Software and services that deliver early warnings of trouble on the Net are the latest big advance for the $27 billion computer security industry. Unlike traditional antivirus or intrusion-detection software that builds walls around corporate networks, early-warning systems scan the Web for new viruses and alert companies to the danger. Instead of waiting for the virus to hit, they dispatch instructions on how to close network holes, patch faulty software programs, or, like IronMail, automatically erect defenses against new outbreaks. While early warnings can't yet make corporate networks impervious to attacks, computer security experts predict they could eliminate as much as 50% of the damage from viruses over the next three years -- when used in conjunction with traditional defenses. "It's like a Doppler radar system that identifies where the next threats are going to occur," says analyst Allan Carey of market researcher IDC.
A growing number of tech companies are entering this new market. While it's still a sliver of the total computer security business, with $50 million in sales last year, revenues of early-warning systems are expected to grow at an annual clip of 20% or more over the next few years. That's slightly faster than the overall security market, which is expected to grow 19% this year.
The new technology is emerging in response to ever more effective virus makers. They are getting so expert that the gap between the time when they learn of vulnerabilities and when they exploit them is closing fast. Sasser hit just 17 days after Microsoft revealed a flaw in Windows on Apr. 13. Security experts predict hackers will soon be producing new viruses in a matter of hours. "People are sick and tired of being hit blind," says Alfred A. Huger, senior director of engineering at computer security giant Symantec Corp. in Cupertino, Calif. (SYMC
Security specialists have dreamed up several kinds of early-warning techniques, each with its own strengths. TruSecure, based in Herndon, Va., and Symantec use technicians working around the clock to monitor Web traffic. Symantec's team taps into 20,000 sensors placed at Internet hubs in 180 countries to spot e-mail and other data packets that seem to be carrying viruses. It then evaluates the suspicious items to see what new viruses are on the loose -- and alerts customers to update their antivirus software. As an added element of its service, TruSecure sends technicians posing as hackers into online virus-writer communities to find out what they're plotting. TruSecure boasts that it even contributed to arrests of the authors of the Melissa, Anna Kournikova, and Love Letter viruses.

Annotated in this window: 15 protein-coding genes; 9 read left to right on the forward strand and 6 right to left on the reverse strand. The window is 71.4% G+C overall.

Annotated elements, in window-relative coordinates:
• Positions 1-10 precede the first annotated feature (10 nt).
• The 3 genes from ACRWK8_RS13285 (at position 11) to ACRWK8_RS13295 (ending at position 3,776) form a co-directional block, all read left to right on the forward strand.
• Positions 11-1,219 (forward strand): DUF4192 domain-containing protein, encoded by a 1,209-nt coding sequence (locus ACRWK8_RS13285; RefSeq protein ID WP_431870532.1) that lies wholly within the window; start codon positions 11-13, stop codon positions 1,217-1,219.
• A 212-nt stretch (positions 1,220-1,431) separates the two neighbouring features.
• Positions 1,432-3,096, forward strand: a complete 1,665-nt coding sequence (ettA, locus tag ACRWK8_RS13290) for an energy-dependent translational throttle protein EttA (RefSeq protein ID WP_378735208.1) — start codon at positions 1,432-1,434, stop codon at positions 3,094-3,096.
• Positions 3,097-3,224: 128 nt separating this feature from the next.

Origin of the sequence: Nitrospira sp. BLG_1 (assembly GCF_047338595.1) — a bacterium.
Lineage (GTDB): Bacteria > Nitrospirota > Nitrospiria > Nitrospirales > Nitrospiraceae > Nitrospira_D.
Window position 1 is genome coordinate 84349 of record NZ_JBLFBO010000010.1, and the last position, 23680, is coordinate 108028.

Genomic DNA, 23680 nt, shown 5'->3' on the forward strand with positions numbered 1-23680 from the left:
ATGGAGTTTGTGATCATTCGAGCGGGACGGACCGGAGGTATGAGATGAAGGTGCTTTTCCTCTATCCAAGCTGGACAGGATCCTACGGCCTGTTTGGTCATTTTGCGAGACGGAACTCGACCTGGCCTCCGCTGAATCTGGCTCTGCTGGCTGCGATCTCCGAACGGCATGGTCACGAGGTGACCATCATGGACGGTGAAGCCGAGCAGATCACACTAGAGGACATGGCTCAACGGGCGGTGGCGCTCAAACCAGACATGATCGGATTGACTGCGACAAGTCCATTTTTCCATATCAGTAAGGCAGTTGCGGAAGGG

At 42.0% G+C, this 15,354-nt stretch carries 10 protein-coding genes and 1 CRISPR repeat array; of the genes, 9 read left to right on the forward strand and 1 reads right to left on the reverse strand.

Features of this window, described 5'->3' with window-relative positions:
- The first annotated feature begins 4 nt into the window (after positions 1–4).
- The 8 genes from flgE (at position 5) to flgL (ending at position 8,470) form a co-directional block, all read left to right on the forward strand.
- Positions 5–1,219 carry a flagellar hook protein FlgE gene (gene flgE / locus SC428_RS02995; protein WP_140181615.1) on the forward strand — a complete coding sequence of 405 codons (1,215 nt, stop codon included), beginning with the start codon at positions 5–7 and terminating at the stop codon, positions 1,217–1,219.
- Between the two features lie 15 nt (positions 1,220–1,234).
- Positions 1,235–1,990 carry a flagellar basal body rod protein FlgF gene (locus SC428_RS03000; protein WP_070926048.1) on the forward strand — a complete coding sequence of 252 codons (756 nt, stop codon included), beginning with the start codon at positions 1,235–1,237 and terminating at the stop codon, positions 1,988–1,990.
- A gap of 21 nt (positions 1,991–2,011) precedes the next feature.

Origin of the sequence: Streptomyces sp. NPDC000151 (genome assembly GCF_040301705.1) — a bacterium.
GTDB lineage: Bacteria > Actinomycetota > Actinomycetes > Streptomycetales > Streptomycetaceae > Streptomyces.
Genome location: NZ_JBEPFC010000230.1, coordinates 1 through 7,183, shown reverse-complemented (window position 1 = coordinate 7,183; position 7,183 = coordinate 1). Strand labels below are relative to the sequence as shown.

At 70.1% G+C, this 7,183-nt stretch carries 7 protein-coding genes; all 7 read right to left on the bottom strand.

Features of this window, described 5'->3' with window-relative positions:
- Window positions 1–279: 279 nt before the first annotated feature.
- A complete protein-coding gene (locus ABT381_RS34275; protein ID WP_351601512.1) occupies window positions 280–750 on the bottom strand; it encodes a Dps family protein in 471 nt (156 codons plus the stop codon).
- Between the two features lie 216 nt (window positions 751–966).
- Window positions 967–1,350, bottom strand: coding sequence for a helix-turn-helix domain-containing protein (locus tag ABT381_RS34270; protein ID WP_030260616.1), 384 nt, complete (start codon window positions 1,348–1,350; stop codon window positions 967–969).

Other security companies rely on software alone to do their monitoring. CipherTrust and MessageLabs Ltd. in Cirencester, Britain, mine huge databases of e-mail compiled from their customers, comparing them with the 90,000 known viruses and with new e-mails zipping into corporate networks. The technique is predicated on the fact that 95% of new viruses are variants of older ones. Their systems quickly spot the new variations, automatically fashion defenses, and send e-mail alerts to clients about what's coming their way. "If we can catch the old things, we can catch the new things," says Alex Shipp, chief virus technologist at MessageLabs.
Even with early-warning systems, computer users will be vulnerable to attacks. As security software becomes more robust, virus makers work overtime to get around it -- banding together and rapidly turning out new versions of digital diseases. Since the original Sasser virus was launched on May 1, at least three variants have been unleashed. Indeed, the early-warning systems have their blind spots: E-mail-scanning software can't spot altogether new viruses, while manned Net-watching services are useful only if corporations quickly update antivirus software, say executives.
Still, the systems are an important new weapon in the hands of corporate-security czars. Verisign Inc. in Mountain View, Calif., was able to warn 1,000 corporate clients of the impending arrival of Sasser 21 days before the virus started attacking corporate networks. Verisign's software- monitoring system on the Internet had noticed so-called pre-tremors, small spikes in Internet traffic that signaled that virus makers were testing to see if they could breach corporate networks. Verisign's monitors picked up the activity, analyzed what the hackers were doing, and alerted clients to close the network access points being targeted. That's a satisfying turn of events. Early-warning systems are at last letting companies use technology to get a jump on the bad guys. By Brian Grow in Atlanta